And now Harry – finally able to dedicate some time to inspecting his family's estates after the four years of stressful political appearances, hectic Auror training, and advanced unit specialization since Voldemort's defeat – was spending a week-long vacation visiting old family properties on both sides. He had opted to save this one for last while awaiting confirmation from Petunia – via Dudley as proxy – that she had no more interest in the property therein.
But wow, just. Harry couldn't help but snicker; finding this sort of scandal would have thrilled his aunt more than any treasure. He scanned the document further. Apparently, his grandmother had had a brief affair while his grandfather was away on a very prolonged business venture– wait. Harry's eyes widened and his breath caught in his throat. Not his grandfather, because a child had apparently resulted from the affair, which must have been the reason it was even discovered in the first place. He glanced at the date once more. May 17, 1959, this was filed. Mum was born on January 30, 1960.
Harry wasn't an Evans at all.
Two months later
A stroke of luck had Harry noticing the tall, dark man tense for a brief moment before his arm became a blur of motion, whipping into his jacket to draw out a matte black pistol. Harry, running on pure instinct, twisted to the side and ducked in close under the man's arm to evade the bullet.
"Please! I just want to talk!" Harry yelped, scrambling backwards as the man pushed forward. He barely dodged the pistol aiming to crush into his temple, but fell clumsily to the man's sharp ankle cut. Harry tumbled to the ground and the man pursued him, gripping his collar and flipping him onto his front, before dragging him back to his feet, wrists crushed in the grip of the man's hand and his head tilted back by the press of a cold metal muzzle to his chin.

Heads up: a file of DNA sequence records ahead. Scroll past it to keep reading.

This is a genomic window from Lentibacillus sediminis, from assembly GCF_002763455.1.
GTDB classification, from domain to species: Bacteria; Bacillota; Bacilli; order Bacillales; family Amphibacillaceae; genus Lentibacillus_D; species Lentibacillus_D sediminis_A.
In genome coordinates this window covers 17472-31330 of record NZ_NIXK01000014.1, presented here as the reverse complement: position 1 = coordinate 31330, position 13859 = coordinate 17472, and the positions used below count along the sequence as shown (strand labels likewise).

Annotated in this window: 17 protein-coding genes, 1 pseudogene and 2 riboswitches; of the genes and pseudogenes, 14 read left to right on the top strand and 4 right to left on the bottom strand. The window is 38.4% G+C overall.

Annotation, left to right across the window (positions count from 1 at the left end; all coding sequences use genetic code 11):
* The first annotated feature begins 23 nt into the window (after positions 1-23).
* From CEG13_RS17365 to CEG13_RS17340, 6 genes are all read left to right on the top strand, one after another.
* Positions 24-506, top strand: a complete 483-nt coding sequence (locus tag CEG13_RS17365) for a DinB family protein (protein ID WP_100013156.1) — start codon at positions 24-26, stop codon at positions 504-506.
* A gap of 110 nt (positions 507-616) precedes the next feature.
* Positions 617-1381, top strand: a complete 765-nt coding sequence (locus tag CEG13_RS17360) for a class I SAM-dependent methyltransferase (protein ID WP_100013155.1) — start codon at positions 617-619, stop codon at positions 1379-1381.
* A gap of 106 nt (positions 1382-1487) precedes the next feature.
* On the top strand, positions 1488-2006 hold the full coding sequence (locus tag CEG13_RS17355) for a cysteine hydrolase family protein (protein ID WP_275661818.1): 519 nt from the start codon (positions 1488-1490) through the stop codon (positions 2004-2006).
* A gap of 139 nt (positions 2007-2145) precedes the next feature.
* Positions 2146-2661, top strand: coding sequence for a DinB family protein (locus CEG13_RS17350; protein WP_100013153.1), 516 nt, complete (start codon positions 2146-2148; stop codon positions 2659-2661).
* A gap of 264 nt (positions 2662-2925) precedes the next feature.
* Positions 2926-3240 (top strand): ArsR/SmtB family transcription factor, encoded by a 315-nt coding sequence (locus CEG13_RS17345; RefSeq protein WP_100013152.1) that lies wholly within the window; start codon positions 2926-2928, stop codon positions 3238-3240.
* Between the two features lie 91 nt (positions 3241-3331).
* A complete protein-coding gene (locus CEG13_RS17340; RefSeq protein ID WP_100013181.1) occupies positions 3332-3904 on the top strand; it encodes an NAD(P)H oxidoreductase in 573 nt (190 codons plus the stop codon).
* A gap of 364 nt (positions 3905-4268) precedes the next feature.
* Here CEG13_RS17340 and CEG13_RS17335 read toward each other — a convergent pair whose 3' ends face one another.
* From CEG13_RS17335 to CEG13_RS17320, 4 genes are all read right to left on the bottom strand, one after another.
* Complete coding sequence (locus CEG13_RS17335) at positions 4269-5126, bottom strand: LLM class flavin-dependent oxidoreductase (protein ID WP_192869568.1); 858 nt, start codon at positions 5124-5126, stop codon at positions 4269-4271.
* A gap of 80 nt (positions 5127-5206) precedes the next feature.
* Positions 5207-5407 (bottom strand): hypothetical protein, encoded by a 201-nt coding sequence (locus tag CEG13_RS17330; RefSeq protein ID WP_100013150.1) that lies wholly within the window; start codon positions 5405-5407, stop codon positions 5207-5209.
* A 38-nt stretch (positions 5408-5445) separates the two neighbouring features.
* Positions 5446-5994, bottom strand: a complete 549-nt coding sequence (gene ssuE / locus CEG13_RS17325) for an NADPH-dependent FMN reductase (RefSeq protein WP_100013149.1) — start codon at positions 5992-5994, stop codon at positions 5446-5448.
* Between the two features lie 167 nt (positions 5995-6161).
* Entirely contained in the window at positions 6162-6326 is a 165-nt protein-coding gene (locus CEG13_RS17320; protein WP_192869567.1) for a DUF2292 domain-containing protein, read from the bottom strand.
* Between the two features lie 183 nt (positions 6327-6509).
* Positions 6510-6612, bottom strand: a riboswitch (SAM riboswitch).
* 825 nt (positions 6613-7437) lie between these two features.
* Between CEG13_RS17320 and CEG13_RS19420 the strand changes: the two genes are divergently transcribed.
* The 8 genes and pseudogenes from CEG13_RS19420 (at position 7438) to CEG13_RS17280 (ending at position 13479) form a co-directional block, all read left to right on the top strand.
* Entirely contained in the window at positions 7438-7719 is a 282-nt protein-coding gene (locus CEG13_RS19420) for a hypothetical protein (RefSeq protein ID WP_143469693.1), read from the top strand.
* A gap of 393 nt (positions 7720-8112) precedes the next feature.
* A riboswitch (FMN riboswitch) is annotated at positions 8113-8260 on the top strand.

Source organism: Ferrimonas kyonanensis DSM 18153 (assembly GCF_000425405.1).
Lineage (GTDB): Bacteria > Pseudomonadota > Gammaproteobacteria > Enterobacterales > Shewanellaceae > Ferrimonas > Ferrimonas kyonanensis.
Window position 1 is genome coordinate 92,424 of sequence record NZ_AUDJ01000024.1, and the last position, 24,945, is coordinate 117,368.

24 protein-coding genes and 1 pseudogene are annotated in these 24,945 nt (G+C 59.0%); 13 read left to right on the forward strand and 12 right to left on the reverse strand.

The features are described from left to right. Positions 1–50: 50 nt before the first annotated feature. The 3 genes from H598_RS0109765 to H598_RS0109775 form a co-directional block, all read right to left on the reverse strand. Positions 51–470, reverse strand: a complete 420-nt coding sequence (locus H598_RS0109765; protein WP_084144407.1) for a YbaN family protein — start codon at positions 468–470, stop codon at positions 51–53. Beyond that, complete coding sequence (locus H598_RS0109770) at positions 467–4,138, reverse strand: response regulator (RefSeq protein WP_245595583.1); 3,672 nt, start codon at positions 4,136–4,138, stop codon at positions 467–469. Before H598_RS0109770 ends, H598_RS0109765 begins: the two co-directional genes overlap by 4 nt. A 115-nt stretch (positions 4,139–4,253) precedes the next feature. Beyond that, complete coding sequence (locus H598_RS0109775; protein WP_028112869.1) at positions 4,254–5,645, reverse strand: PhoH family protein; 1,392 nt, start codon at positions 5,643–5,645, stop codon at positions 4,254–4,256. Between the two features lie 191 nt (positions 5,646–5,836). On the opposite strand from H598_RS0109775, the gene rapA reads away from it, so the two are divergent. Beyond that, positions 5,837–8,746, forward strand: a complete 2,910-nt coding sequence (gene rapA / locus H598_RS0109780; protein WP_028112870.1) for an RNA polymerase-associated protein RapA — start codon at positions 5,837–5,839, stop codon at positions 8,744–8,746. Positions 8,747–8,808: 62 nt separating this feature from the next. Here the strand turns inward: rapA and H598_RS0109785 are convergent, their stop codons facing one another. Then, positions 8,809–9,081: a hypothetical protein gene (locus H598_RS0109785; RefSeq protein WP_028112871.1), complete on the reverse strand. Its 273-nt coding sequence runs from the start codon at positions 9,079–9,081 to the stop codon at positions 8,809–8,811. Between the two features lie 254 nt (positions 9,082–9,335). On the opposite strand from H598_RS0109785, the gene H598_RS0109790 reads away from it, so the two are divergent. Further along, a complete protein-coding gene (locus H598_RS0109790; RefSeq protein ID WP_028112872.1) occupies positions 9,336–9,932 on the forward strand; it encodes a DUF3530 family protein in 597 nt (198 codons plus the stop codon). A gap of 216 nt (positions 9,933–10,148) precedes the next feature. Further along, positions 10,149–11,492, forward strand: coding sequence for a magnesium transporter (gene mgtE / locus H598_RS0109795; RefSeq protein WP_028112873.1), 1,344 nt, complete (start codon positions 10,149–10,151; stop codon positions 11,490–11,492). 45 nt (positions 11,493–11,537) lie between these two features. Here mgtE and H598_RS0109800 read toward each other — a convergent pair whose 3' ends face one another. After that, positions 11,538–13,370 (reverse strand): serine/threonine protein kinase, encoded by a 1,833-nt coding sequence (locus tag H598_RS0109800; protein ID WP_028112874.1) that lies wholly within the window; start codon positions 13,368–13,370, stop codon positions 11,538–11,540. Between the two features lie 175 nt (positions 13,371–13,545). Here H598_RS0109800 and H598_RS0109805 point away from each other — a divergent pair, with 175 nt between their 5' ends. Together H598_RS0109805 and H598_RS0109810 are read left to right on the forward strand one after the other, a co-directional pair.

Harry tried to force himself to relax into the hold, tried to project placating thoughts – not an enemy, want to talk, don't hurt me – and allowed himself to be walked backwards into the man's apartment, where he was promptly spun around once again and pinned to the door.
"How do you know that name." Harry swallowed. The man's voice, which had previously been low and smooth and faintly irritated, was now cold and entirely free of intonation. His eyes were hard and dark in the shadow of his fedora.
"He's my grandfather."
Six weeks prior
Harry did not enjoy coming to Gringotts these days. Every step he made within the bank was attended by a full contingent of armed, snarling guards who fingered their blades and gnashed their teeth at him. While they considered his having killed Voldemort (who had murdered dozens of goblins) as sufficient reparation for having robbed them, they could not forgive the insult of it, nor would they ever trust him again, both of which they were unnecessarily blatant about. Ron and Hermione suffered the same treatment and were always willing to commiserate with him; even to this day, any two or the three of them together were banned from entering the bank.
So yes, Harry preferred to avoid Gringotts whenever possible, and usually sent his key in with a trusted friend when he needed money instead. Unfortunately, for matters related to bloodline persistence, his physical presence was demanded. Hence the armed guard, Harry grimaced in disgruntlement.
And then he was grimacing in pain, because the goblin teller had just roughly sliced through his palm with a ragged stone knife. He briefly contemplated protesting – he distinctly recalled Hermione mentioning that the ritual required only the prick of a finger – but opted to hold his tongue in the face of the sneering goblin, daring him to make a move when surrounded by such hostility. Harry schooled his features and nodded for the creature to continue. Its sneer deepened before a thin veneer of professionalism returned, and it shook a small drop of Harry's blood off of the blade into a stone bowl filled with some herbal poultice he could not identify.